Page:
Although small in stature, the Indian muntjac possesses a fiery temperament, and males will fight hard to maintain their territories. They tend to be solitary by nature.

There are no less than 15 different races of muntjac recognized through its wide range. These deer are not easily spotted, partly because they tend to be nocturnal by nature, but they are numerous. In some agricultural areas they are considered pests, because of the damage they cause to crops. If disturbed, they can utter a harsh barking call. The female leaves the fawn hidden in vegetation at first, returning regularly to feed her offspring until it is strong enough to accompany her throughout the day.

Only the males of these dainty deer carry antlers, and these rarely exceed 15 cm (6 in) in length. However, the male muntjac’s main weapons are its long upper canine teeth, which curve outwards from its lips like tusks. The teeth are usually used in fights to settle territorial disputes with other males, but can also inflict savage injuries on dogs and other attacking animals.

As well as the protruding canine teeth that are also found in a few other species of deer, the lower portions of a male muntjac's antlers are covered in fur. Instead of antlers, females have small bony knobs with a coating of fur.

Male muntjacs defend territories of around 20 ha (50 acres) in size, usually close to water, and try to encompass as many of the smaller female territories as possible. When they are nervous, muntjacs make a call that sounds like a dog barking, giving muntjacs their other common name, “barking deer”. These calls are probably aimed at predators that use ambush tactics to catch their prey. By calling, the muntjacs let the predators know that they have been spotted, and therefore are unlikely to succeed in their ambushes. Muntjacs were introduced into Britain in 1901, and feral populations have established themselves well.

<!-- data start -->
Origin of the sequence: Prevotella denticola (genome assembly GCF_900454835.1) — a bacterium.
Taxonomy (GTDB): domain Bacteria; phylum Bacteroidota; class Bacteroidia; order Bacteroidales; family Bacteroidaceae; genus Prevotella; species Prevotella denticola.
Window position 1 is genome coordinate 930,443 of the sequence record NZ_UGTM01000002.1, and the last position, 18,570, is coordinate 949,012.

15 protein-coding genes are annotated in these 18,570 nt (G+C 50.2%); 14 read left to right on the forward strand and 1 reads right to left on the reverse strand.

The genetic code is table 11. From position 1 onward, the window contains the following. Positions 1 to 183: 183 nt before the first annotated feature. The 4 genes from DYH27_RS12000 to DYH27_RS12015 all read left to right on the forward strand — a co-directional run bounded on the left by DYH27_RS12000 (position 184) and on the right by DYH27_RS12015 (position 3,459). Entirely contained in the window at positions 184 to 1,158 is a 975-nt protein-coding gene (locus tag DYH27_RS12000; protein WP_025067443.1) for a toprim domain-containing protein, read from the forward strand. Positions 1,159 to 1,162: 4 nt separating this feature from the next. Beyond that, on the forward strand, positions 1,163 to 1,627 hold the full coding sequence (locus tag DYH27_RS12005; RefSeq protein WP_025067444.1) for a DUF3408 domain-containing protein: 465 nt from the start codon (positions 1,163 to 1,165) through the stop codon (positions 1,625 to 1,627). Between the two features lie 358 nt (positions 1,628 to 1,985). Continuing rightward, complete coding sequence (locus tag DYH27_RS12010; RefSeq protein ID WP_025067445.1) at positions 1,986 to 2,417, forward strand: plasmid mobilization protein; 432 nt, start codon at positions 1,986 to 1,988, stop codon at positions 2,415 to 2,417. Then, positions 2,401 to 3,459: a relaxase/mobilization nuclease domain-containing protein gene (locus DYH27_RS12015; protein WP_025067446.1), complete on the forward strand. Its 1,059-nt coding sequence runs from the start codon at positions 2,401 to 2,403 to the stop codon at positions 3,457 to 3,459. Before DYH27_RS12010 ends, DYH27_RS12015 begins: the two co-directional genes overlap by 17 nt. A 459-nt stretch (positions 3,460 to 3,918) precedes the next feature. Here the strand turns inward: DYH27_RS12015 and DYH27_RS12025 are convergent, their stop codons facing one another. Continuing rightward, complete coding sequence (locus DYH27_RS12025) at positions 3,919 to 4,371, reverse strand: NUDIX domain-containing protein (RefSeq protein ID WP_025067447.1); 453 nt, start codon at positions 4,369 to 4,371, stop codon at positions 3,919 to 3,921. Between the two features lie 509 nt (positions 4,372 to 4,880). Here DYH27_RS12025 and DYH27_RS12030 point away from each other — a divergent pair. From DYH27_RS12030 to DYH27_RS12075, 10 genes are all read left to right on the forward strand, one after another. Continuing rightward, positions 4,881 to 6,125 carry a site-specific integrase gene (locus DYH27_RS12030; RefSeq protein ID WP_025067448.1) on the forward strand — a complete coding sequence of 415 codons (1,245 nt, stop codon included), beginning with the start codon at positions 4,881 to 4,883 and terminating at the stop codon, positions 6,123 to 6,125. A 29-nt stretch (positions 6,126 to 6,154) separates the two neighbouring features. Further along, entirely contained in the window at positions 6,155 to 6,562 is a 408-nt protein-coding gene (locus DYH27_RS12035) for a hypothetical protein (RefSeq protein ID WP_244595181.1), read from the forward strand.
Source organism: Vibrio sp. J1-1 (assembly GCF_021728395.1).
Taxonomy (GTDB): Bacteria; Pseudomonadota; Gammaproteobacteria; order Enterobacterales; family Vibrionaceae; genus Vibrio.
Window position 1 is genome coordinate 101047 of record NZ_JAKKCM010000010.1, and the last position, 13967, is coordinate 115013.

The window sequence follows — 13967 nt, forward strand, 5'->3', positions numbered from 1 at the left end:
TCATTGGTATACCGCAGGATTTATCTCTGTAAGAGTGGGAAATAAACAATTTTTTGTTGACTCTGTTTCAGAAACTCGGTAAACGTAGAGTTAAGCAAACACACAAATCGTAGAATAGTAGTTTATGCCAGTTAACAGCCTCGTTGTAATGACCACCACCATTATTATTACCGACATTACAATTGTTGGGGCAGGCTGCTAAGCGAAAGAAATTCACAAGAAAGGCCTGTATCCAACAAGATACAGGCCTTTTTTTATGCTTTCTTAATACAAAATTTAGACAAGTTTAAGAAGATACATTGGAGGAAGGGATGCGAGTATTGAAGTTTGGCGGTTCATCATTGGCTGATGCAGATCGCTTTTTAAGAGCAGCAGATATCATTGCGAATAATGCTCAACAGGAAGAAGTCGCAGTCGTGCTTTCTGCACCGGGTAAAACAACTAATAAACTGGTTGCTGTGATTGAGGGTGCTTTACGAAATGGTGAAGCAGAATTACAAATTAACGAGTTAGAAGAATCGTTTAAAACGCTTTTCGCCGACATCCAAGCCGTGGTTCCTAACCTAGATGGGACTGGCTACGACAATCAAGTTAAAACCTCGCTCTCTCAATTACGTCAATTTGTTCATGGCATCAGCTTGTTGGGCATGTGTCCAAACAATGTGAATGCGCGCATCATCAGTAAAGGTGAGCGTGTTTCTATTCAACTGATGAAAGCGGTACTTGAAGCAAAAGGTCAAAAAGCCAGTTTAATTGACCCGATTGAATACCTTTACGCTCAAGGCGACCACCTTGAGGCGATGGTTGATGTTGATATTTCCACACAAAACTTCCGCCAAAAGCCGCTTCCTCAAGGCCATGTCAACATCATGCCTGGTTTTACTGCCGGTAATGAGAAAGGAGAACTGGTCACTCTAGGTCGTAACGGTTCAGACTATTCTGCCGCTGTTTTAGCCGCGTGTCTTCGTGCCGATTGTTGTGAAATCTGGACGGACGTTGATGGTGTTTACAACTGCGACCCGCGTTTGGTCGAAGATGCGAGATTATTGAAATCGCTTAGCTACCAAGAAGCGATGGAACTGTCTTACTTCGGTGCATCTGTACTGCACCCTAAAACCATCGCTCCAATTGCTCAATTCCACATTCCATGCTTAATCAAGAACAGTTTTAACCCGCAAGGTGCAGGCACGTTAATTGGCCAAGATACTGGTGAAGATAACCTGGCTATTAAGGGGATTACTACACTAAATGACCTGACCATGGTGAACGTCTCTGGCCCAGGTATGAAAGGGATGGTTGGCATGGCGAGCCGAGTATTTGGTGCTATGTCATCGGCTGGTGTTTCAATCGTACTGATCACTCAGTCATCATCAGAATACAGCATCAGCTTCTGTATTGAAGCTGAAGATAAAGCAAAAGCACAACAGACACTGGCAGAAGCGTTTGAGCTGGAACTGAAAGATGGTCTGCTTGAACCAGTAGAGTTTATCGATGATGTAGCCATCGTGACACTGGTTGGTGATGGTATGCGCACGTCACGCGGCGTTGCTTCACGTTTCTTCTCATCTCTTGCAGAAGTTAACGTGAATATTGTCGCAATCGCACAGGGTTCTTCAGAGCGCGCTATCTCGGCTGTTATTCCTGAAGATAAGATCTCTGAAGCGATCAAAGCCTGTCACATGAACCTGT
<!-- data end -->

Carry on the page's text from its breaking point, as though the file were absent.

Distribution: Occurs in India and Southeast Asia, extending north as far as southern China, south to the Indonesian islands of Java and Sumatra, and east to Borneo.

Habitat: Forest and farmland surrounded by vegetation.

Weight: 15 - 20 kg (33 - 44 lb).

Length: 122 - 152cm (48 - 60 in), including tail; up to 40cm (16 in) tall.

Maturity: Females 1 year; probably older for males.

Gestation Period: 200-220 days; weaning occurs 2-3 months later.

Breeding: 1, rarely 2.

Diet: Omnivorous, eating vegetation, fruit, fungi, as well as eggs and carrion.

Lifespan: Probably no more than 6 years in the wild, but up to 10 years in captivity.

Status: Common.

Bony ridges

These ridges, seen in both sexes, are the bases from which the male’s antlers grow.


These are only present in the male, and grow to about 15 cm (6 in) long. They are replaced at intervals.

Canine teeth

The male’s upper canines form small tusks, up to 2.5 cm (1 in) long, which can prove lethal.


Tear glands are evident in front of the eyes.


The size of these muntjacs means they are vulnerable to many different predators, but their forest habitat provides some protection.